Handling Meanies

Step 1

Step 1. Choose a comeback strategy to take the sting out of the teasing.

Your child is certain to be teased: it's a fact of life and a big part of growing up. Some kids handle it a whole lot better then others, and so can yours. Review these comeback strategies together, and then pick the idea your child likes best. Then rehearse the comeback together again and again until she feels comfortable trying it on her own. Here are a few "kid favorites."

  • Question it. "Why would you say that?" "Why would you want to tell me I am dumb or fat or whatever and hurt my feelings?"
  • Send a strong "I Want" message. "I want you to leave me alone" or "I want you to stop teasing me." The trick is to say the message firmly so that it doesn't sound wimpy.
  • Turn it into a compliment. "Hey, thanks. I appreciate that!" "That was really nice of you to notice." "Thanks for the compliment."
  • Agree. "You've got that right." "One hundred percent correct!" "Bingo, you win!" "People say that a lot about me."
  • Say "So?" "So?...Whatever." "So?...Who cares." "So?...And your point is?" If your child likes this strategy, be sure to read the book, "The Meanest Thing to Say," by Bill Cosby (Scholastic, 1997).
  • Use manners. "Thanks." "Thank you for that comment." "I appreciate that." But say it so it sounds sincere, and then turn and walk away.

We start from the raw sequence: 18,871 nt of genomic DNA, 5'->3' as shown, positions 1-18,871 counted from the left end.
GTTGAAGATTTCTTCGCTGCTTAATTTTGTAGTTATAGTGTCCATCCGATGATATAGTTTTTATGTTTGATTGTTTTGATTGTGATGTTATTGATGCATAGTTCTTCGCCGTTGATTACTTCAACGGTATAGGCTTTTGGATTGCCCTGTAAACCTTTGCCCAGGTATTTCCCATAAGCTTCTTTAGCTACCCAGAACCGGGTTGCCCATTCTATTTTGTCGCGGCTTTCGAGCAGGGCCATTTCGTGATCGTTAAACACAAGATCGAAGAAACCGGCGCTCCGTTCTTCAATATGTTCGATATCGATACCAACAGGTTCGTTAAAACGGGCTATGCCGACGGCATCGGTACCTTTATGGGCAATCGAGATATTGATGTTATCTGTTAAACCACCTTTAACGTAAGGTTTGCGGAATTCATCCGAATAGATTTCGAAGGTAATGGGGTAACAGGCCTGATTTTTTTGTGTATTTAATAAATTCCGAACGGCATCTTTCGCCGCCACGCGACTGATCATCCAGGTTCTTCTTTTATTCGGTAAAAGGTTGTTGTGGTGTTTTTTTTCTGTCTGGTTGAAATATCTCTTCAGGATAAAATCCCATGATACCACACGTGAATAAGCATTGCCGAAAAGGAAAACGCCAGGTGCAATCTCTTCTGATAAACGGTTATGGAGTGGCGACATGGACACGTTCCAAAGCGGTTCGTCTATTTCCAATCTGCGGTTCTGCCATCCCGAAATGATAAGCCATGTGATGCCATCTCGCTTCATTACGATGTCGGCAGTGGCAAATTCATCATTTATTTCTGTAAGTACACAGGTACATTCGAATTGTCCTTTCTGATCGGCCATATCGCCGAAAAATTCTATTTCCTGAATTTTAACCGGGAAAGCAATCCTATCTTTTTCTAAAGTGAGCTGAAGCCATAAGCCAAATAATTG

• Use sarcasm. "Like I would care?" "Give me a break." "Oh, that's just great." The "look" has to match: rolling your eyes and walking away can do the trick. This works usually only for older kids who understand sarcasm.
  • Ignore it. Walk away without even a look at the teaser, pretend the teaser is invisible, glance at something else and laugh, look completely uninterested or pretend you don't hear it. This one works best if your child has a tougher time delivering verbal comebacks. It works best in places where your child can escape his teasers such as on a park or playground. It doesn't work in closed quarters such on a school bus or cafeteria table.
  • Be amazed. "Really? I didn't know that." "Thanks for telling me." Sounding like you really mean it is the trick.
  • Express displeasure. "It really makes me mad when you tease me like that." Or "I don't like it when you make fun of me in front of the other kids. You may think it's funny, but it's not to me." "If you want us to continue being friends, stop teasing me." If this really is your kid's friend who is causing him such distress, then encourage your child to express his displeasure.

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